Valerie Bertinelli is a multi-talented woman who has enjoyed success on multiple fronts over the course of her career. Of course, many know her for her roles on TV shows like One Day at a Time and Hot in Cleveland. She is also the Emmy Award-winning host of the Food Network's Valerie's Home Cooking and Kids Baking Championship. However, her accomplishments are not limited to television: She's the author of the #1 New York Times bestseller Losing It; Finding It; as well as other books, including a popular cookbook.
Bertinelli is well-known for her positive public persona, but like everyone, she's had her own private challenges, including a negative relationship with food for most of her life, dealing with anxiety, and other life events like marriages, divorces, and other family-based issues. As she turned 60 years old, Bertinelli came to the conclusion that it was time to change course. She became determined to pursue joy and self-acceptance, while also dealing with the loss of her parents and ex-husband Eddie Van Halen. She writes about this journey in her moving new book, Enough Already: Learning to Love the Way I am Today. (out now)
The book, which largely focuses on events from 2019-2021 is a thoughtful and incredibly intimate discussion of her life. She discusses her lifelong self-esteem struggles, and how they manifested themselves through a toxic obsession with dieting, until she began working to break that connection. Bertinelli writes about her family's multi-generational love of cooking as an activity, and how she's come to embrace that without feeling like food is a punishment. There are also a handful of recipes scattered throughout the story.
There is also a lot of discussion about her relationship with ex-husband Eddie Van Halen after their divorce. Some of it is about their roles as the parents of musician Wolfgang Van Halen (who released his first solo album last year.) Their pride in their talented son pours off the page. For all of her other worries, Bertinelli is sure they handled parenthood well.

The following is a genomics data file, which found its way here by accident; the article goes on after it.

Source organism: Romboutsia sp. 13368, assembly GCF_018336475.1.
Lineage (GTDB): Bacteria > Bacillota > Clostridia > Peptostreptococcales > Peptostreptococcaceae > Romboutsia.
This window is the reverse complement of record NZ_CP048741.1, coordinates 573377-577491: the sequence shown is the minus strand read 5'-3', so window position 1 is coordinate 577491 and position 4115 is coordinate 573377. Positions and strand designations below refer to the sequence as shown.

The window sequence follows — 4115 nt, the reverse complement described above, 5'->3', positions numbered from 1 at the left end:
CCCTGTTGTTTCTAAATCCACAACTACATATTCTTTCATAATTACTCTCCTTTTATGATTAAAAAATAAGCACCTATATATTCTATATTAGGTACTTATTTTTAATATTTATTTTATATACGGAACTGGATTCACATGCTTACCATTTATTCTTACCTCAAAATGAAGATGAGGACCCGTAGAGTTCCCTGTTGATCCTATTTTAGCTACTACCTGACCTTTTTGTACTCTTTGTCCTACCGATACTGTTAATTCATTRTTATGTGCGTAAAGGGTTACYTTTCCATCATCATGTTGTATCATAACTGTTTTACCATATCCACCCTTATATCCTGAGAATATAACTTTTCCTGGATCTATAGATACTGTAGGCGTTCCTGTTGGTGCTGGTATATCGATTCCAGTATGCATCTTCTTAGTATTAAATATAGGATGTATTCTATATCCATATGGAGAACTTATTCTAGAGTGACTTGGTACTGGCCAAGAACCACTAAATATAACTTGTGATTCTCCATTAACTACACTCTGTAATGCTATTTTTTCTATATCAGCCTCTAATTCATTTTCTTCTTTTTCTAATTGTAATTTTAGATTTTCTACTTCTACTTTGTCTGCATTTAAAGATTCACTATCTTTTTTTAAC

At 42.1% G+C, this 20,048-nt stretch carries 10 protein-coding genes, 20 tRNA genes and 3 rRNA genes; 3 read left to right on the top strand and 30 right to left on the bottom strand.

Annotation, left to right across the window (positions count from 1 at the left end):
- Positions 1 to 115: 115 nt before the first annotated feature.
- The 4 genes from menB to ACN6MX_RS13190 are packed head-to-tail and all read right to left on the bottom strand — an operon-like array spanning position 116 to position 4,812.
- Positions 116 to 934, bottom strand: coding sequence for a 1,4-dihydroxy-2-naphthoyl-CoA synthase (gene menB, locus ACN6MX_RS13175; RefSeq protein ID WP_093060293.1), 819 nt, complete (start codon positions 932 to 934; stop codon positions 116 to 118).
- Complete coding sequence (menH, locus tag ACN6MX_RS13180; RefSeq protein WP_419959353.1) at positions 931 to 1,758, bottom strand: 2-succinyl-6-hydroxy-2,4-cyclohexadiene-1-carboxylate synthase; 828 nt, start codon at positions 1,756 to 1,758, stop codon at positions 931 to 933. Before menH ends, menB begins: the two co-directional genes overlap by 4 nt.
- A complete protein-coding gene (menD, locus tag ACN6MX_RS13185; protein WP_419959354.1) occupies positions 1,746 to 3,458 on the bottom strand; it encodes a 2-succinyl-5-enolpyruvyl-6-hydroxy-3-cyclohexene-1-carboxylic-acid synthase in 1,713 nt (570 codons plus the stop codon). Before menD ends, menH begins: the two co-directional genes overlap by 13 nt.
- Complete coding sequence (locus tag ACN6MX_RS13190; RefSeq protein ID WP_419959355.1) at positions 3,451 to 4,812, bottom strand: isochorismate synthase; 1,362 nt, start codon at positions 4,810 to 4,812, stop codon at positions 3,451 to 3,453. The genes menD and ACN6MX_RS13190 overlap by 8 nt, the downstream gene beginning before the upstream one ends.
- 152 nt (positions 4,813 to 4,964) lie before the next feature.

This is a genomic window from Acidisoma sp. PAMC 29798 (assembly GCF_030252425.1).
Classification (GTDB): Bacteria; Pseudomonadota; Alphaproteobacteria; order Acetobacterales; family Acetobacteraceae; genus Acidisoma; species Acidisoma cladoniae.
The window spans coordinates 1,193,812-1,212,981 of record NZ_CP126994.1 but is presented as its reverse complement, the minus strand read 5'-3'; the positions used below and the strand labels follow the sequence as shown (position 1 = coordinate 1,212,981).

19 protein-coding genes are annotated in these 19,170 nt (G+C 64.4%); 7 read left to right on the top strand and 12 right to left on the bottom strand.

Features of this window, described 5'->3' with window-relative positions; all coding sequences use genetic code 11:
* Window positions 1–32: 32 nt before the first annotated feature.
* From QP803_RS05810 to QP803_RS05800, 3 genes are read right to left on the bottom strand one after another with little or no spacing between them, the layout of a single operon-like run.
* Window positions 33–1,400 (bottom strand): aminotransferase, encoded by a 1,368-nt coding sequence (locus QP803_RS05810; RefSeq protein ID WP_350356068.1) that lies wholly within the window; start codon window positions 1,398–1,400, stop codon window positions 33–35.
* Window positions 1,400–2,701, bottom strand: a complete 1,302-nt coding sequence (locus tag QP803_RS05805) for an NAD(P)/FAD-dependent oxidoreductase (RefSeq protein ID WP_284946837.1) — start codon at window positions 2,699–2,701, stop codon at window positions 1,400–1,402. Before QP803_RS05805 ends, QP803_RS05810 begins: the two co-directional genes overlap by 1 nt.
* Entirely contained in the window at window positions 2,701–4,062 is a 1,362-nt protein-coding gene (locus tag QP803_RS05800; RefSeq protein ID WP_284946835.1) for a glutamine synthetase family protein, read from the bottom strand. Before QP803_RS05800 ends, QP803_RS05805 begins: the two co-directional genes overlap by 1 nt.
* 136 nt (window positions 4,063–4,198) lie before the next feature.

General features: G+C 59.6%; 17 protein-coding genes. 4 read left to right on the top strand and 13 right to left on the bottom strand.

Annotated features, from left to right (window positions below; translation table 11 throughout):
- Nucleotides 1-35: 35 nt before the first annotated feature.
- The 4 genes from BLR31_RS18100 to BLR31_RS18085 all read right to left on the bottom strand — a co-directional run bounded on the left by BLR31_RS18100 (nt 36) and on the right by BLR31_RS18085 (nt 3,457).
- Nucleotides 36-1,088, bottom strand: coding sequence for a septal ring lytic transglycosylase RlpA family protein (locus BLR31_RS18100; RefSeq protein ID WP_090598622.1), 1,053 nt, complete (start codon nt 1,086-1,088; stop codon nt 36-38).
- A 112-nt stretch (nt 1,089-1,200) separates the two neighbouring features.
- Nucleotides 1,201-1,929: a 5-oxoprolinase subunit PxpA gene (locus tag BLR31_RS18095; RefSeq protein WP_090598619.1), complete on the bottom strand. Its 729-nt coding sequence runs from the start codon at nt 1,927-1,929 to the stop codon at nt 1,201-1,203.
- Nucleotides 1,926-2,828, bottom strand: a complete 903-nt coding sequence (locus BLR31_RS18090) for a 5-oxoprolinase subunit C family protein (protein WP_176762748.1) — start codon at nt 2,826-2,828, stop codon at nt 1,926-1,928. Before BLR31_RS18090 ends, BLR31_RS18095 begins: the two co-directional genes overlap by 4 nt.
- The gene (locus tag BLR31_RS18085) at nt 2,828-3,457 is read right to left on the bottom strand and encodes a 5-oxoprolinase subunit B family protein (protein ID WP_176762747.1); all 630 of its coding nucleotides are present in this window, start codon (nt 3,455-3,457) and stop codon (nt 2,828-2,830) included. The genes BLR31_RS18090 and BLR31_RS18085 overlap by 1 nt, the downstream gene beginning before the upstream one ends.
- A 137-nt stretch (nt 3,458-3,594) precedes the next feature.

Some of the Van Halen discussion is about the evolution of their relationship in general over the last 20 years. While she writes that neither she nor Eddie (who both remarried) ever considered getting back together, their connection seemed to grow stronger in many ways, until his passing in 2021. The intimacy of these discussions is breathtaking, and it could not have been an easy decision to commit them to the page for the world to read.
The tone of Enough Already is casual, and it feels like you're sitting on the couch catching up with a longtime friend. The audience for the book is likely at least 90% female, and they will probably connect with the diet discussions on a different level than the male readers. However, the general feeling of low self-esteem and constantly looking for flaws, is something anyone can relate to, and Bertinelli does a terrific job of talking about all of it. The same goes for her discussions about fears and anxieties during the pandemic, and what it's like to process the loss of people you love.
The book is honest, kind, and supportive. The world could use much more of all of that. Recommended.
An inspiring story of self-acceptance. (pic via chicago.suntimes.com)
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